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Definitions of hoodwink

  1. conceal one's true motives from esp. by elaborately feigning good intentions so as to gain an end; "He bamboozled his professors into thinking that he knew the subject well" Scrapingweb Dictionary DB
  2. influence by slyness Scrapingweb Dictionary DB
  3. conceal one's true motives from especially by elaborately feigning good intentions so as to gain an end; "He bamboozled his professors into thinking that he knew the subject well" Wordnet Dictionary DB
  4. To blind by covering the eyes. Webster Dictionary DB
  5. To cover; to hide. Webster Dictionary DB
  6. To deceive by false appearance; to impose upon. Webster Dictionary DB
  7. To deceive; blindfold; as, he hoodwinked everybody with his tale of misfortune. The Winston Simplified Dictionary. By William Dodge Lewis, Edgar Arthur Singer. Published 1919.
  8. To make one wink by covering the eyes with a hood: to blindfold: to deceive. The american dictionary of the english language. By Daniel Lyons. Published 1899.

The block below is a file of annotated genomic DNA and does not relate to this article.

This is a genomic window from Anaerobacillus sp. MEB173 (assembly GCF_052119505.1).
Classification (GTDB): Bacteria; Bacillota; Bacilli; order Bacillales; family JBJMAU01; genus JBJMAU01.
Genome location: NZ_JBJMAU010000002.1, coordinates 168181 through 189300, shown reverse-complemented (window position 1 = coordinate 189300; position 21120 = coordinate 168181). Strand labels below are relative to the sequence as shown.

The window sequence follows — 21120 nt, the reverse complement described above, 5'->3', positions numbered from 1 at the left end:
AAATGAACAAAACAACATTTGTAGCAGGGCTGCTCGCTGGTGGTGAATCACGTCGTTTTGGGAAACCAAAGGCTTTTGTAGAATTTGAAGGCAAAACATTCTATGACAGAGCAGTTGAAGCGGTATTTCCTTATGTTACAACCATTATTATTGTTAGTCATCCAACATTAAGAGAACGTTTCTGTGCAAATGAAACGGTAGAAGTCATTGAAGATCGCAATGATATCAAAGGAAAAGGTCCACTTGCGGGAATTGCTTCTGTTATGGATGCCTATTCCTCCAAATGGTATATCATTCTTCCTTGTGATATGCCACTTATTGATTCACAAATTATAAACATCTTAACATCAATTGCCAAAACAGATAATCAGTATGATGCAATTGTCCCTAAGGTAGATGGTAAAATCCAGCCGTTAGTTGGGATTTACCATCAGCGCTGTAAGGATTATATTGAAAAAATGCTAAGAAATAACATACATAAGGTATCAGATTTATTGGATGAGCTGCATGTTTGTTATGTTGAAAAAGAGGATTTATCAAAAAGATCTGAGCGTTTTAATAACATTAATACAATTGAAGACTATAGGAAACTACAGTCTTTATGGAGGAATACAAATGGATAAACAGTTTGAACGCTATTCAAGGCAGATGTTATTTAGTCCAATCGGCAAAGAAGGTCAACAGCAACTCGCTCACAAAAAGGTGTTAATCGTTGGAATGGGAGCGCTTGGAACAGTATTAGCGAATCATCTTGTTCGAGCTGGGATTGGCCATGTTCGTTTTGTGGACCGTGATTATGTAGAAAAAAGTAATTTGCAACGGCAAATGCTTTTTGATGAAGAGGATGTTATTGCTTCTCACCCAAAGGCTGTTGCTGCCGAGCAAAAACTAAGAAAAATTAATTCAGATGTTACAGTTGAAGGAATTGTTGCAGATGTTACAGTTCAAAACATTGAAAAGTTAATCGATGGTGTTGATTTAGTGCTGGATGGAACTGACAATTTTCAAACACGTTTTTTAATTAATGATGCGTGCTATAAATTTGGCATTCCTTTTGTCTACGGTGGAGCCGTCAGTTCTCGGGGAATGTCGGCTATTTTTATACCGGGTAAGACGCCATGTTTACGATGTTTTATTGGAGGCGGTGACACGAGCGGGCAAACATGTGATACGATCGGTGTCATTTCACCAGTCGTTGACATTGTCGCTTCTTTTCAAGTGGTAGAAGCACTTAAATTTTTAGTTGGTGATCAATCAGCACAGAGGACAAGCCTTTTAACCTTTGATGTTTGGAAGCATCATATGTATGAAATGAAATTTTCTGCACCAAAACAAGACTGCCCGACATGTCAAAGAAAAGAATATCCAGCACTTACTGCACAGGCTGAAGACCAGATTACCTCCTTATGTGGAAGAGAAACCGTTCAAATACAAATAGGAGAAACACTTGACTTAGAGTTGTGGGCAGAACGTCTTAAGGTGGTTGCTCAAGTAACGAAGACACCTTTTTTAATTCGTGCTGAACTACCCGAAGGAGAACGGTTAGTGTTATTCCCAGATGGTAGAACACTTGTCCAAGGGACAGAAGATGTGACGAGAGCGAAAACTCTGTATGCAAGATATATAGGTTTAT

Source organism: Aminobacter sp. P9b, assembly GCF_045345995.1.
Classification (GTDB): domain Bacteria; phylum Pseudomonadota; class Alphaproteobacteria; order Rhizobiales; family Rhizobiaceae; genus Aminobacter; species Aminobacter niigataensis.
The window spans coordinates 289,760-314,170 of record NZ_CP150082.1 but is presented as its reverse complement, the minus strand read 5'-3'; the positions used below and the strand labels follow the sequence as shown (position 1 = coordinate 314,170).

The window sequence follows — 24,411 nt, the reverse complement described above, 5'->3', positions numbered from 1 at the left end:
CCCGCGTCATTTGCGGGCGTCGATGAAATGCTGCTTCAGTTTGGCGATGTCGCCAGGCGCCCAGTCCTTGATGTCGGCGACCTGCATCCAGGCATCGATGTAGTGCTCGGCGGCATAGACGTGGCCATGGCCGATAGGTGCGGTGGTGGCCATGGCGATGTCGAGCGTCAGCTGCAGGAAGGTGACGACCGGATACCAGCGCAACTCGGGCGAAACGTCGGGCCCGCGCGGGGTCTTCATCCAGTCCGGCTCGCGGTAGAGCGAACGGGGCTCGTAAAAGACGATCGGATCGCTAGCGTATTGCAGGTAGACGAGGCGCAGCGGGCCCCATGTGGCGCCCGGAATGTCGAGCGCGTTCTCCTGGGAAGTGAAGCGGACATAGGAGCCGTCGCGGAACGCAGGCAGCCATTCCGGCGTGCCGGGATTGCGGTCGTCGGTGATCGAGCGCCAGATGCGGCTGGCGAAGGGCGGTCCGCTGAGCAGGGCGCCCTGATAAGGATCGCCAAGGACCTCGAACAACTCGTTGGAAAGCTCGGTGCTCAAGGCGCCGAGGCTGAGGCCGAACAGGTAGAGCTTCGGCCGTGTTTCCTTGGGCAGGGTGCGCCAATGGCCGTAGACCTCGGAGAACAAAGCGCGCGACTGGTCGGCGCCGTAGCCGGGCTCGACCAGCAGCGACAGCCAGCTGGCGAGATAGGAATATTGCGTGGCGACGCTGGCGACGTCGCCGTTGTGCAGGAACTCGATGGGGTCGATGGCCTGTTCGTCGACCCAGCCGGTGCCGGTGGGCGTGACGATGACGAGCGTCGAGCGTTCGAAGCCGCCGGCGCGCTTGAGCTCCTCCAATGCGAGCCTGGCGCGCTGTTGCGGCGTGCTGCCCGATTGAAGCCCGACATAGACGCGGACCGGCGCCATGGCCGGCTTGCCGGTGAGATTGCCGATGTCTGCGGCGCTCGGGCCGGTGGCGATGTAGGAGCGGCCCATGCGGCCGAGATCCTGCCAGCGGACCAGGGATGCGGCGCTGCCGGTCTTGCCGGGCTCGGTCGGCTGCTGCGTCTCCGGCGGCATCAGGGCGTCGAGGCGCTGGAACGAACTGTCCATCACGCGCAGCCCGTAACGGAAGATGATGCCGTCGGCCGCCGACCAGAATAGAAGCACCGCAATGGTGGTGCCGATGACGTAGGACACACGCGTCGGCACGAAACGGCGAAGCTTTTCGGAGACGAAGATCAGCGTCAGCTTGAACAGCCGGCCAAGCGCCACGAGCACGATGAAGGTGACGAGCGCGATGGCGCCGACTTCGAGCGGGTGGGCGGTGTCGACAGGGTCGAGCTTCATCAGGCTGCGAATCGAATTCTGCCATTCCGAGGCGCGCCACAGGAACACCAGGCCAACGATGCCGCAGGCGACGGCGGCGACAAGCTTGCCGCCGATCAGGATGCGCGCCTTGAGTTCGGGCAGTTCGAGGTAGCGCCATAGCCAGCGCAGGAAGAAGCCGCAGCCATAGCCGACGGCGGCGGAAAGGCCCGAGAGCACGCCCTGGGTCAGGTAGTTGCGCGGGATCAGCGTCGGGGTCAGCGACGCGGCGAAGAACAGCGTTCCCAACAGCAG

9. To blind by covering the eyes; deceive. The Clarendon dictionary. By William Hand Browne, Samuel Stehman Haldeman. Published 1894.
  10. To deceive, as if by blinding; blindfold. The Concise Standard Dictionary of the English Language. By James Champlin Fernald. Published 1919.
  11. To blind by covering the eyes; to hide; to deceive. Nuttall's Standard dictionary of the English language. By Nuttall, P.Austin. Published 1914.
  12. To bind by covering the eyes; to deceive by disguise; to impose on. Etymological and pronouncing dictionary of the English language. By Stormonth, James, Phelp, P. H. Published 1874.
  13. hood'wingk, v.t. to blindfold: (Shak.) to cover: to deceive, impose on. [Hood, wink.] gutenberg.org/ebooks/37683
  14. Deceive, humbug; blindfold. Concise Oxford Dictionary

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